The time has come, you’re ready for your new tile roof and there’s an important decision to make, “Do you install flat tile or barrel tile on your roof?”
The answer really depends on the age of your home. The trusses that support your roof, the concrete walls & the structural tie-beams all settle differently over the years, especially in our South Florida climate. This is not a defect or a sign of poor craftsmanship, wooden roof trusses expand & contract with the change in temperature and humidity.
Flat Roof Tile: Pros & Cons
Aesthetically, flat tile roofs look best when installed over new trusses and decking/sheathing or trusses that have been adjusted with abutted 2×4’s to level the roof decking. This allows for the flat tile edges to line up better, giving you nice straight lines across your roof. Of course, the additional truss and decking work will increase the cost of your new tile roof, but it will provide the best look when finished. If you install flat tile over a 20+ year old roof without leveling the roof deck, the tile edges will not line up as well.
Barrel Roof Tile: Pros & Cons
If you would like to avoid the additional cost associated with leveling your roof trusses and decking, we would recommend a barrel tile instead of a flat roof tile. Installing a barrel tile helps hide such dips and offsets caused by the natural settling of your home’s trusses. There are several other rounded roof tiles that will also help hide these imperfections like S-Type & Double Roll roof tiles.
Rounded / barrel roof tiles are mostly made of 2 materials, clay or concrete. Clay tiles tend to be more fragile and are often imported from other countries, making them more expensive. Concrete roof tiles are more durable and are manufactured domestically. The concrete roof tiles we install most are manufactured right here in the State of Florida, making them the more economic option.
how do clay flat tiles compare in costs to clay s-style tiles?
Pricing varies slightly from S-Tile to Flat Tile to Double Roll Tile, etc. The big difference in cost would be noticeable in the materials used to fabricate the tiles, such as Clay Tile vs. Concrete Tile. Clay Tiles are often imported, making them more expensive, whereas Concrete Tiles are manufactured domestically (our manufacturer is in Florida).
You will also see a difference in costs depending on the color or blend of the roof tile. The process used to apply colors/blends varies and will also affect costs. A nice Clay Tile that we install is made by Verea and supplied locally by ComaCast.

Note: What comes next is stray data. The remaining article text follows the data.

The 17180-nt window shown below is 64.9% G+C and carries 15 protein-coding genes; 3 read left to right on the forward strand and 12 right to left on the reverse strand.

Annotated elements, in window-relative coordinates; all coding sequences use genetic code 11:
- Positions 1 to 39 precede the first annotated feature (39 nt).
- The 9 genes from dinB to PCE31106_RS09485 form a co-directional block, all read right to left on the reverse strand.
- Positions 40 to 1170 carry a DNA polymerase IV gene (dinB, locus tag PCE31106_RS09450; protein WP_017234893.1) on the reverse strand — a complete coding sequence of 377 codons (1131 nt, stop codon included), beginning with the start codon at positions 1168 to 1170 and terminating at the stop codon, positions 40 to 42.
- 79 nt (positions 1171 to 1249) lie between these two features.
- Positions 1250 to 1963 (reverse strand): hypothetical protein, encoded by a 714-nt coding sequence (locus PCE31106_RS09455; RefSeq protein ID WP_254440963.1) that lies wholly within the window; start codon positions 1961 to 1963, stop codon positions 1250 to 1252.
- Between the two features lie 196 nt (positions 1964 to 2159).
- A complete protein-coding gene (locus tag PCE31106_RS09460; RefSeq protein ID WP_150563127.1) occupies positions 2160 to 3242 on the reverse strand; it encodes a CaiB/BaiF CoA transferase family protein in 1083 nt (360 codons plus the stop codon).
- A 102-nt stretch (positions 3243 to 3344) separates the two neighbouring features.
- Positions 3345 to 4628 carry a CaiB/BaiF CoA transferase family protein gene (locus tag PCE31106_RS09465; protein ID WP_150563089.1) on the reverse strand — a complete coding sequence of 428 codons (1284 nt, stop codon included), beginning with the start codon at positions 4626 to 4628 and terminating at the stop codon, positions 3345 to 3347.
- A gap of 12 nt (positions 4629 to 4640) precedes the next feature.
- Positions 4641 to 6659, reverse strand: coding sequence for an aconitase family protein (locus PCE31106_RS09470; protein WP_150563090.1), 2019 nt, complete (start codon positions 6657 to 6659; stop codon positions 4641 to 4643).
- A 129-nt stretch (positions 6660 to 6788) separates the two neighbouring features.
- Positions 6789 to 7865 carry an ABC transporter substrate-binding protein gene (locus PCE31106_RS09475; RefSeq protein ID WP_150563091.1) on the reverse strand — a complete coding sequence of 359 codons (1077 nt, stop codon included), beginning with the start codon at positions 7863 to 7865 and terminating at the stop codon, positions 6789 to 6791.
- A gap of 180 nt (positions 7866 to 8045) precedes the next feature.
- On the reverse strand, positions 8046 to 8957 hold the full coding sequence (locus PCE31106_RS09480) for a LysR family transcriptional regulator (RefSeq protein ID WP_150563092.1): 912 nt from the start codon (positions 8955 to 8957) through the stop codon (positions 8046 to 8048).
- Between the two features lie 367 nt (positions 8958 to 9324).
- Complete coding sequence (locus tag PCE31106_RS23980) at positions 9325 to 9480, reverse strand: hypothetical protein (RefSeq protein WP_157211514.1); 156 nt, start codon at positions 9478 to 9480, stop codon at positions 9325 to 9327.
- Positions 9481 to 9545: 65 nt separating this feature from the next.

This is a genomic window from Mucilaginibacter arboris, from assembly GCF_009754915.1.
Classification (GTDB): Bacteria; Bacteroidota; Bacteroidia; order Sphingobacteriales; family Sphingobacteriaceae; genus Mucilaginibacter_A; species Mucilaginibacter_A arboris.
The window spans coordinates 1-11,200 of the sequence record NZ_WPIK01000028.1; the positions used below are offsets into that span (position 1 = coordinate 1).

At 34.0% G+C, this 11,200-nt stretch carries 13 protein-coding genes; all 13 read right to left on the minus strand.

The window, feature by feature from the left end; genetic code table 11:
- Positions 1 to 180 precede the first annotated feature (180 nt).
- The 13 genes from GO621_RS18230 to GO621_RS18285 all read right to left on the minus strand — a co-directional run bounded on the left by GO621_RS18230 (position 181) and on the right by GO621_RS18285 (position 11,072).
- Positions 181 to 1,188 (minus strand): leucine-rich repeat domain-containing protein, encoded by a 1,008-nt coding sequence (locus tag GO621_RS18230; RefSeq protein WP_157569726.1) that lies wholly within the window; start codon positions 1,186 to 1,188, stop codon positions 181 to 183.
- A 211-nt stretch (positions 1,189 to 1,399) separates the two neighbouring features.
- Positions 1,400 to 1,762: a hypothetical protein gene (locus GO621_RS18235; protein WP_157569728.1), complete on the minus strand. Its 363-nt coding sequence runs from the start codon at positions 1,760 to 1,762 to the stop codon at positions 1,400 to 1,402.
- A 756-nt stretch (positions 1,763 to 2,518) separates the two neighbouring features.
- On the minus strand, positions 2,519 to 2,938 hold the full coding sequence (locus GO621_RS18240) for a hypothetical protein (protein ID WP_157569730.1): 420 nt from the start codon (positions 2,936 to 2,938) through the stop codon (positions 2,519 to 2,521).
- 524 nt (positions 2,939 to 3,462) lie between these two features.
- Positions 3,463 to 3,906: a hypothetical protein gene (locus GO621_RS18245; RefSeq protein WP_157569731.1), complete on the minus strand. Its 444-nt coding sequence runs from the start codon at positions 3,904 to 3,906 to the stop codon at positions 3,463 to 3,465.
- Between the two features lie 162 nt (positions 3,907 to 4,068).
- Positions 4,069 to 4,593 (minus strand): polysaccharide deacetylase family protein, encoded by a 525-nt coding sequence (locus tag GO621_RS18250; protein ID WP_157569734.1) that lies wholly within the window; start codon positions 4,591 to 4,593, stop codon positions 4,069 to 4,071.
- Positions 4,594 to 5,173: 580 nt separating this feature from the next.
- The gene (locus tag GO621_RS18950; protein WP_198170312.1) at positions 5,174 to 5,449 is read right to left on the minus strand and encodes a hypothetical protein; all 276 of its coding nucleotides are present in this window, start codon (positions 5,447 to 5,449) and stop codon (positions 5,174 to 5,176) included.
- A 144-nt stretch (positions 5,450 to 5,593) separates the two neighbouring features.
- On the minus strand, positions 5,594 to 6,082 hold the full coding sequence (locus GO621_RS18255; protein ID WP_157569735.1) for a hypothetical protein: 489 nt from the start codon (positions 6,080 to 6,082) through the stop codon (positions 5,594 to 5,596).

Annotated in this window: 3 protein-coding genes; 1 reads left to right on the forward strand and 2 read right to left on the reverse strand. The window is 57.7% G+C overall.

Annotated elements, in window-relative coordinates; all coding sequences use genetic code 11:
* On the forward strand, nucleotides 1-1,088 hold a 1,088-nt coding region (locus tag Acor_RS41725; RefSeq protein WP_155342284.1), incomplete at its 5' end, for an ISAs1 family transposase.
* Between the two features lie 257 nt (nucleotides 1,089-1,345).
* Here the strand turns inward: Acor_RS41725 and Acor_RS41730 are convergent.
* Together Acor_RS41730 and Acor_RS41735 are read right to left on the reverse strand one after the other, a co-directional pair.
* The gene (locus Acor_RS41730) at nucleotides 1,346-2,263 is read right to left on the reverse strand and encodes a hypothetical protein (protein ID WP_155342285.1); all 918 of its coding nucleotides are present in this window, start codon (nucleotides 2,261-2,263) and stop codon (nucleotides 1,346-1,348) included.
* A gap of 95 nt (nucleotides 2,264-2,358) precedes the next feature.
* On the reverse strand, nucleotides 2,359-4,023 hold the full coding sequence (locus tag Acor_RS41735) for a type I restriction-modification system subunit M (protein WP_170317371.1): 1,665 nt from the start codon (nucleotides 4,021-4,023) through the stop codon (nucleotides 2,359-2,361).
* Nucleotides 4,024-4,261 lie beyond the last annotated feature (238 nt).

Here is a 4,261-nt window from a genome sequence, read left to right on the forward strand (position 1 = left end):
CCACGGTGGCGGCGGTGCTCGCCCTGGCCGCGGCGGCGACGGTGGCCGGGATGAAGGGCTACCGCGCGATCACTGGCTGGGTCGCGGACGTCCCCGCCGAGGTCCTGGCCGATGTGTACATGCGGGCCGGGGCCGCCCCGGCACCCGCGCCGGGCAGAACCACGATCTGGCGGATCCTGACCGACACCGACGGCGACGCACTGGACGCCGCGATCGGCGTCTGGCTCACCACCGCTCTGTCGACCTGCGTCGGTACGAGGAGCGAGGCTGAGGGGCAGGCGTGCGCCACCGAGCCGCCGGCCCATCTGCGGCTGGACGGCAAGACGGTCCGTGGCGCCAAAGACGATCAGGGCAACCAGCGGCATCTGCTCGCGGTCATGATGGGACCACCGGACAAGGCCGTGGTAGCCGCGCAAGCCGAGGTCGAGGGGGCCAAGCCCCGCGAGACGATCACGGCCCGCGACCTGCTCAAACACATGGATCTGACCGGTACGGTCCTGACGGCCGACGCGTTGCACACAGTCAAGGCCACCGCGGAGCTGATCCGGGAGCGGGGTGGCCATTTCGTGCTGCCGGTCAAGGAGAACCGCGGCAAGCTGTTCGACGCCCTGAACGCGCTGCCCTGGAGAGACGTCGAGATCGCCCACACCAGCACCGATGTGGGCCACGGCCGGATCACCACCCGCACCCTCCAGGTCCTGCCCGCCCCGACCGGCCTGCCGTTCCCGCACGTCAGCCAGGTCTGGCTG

Thank you for your inquiry!
Is one tile (flat vs. barrel) more durable?
In response to your question, “Is one tile (flat vs. barrel) more durable?”, the answer is yes. Flat Tile will be more resistant to cracking, especially when being walked on for pressure washing, roof repairs, etc.
The material of the roof tile also affects durability. Concrete Roof Tiles are more durable than Clay Roof Tiles. Then Flat Tiles from those materials will be more durable than the Barrel Tiles from the same material.
Thank you for your inquiry & feel free to contact us with anything else.
Can you compare cost perspective? If you already have flat tile, is it easier/cheaper to replace with Flat or barrel?
Can you give a rough estimate in this scenario to replace 3000 sq ft?
Thank you for your inquiry Sai,
You bring up 2 good topics, tile roof materials and roof size.
As for pricing of tile roof materials, there should be little difference between flat roof tile and barrel roof tile as long as they are the same material, for example cement roof tiles. They are available as flat, barrel and “S” tiles and slightly vary in price.
A different material, such as clay roof tiles will have a much higher cost and are also available as flat, barrel and “S” tiles. Clay tiles are often imported and are more fragile, therefore bearing a higher cost.
As for roof size, a 3,000 sq. ft. home does not necessarily have a 3,000 sq. ft. roof. For the purpose of this example and without accurate measurements, we estimate a 3,000 sq. ft. home to have a 3,900 sq. ft. roof, due to the pitch/rise of the roof from the ridge to the eave. Below is the difference in cost from flat to barrel roof tiles and from cement to clay roof tiles.
Size: 3,900 sq. ft.
Size: 3,900 sq. ft.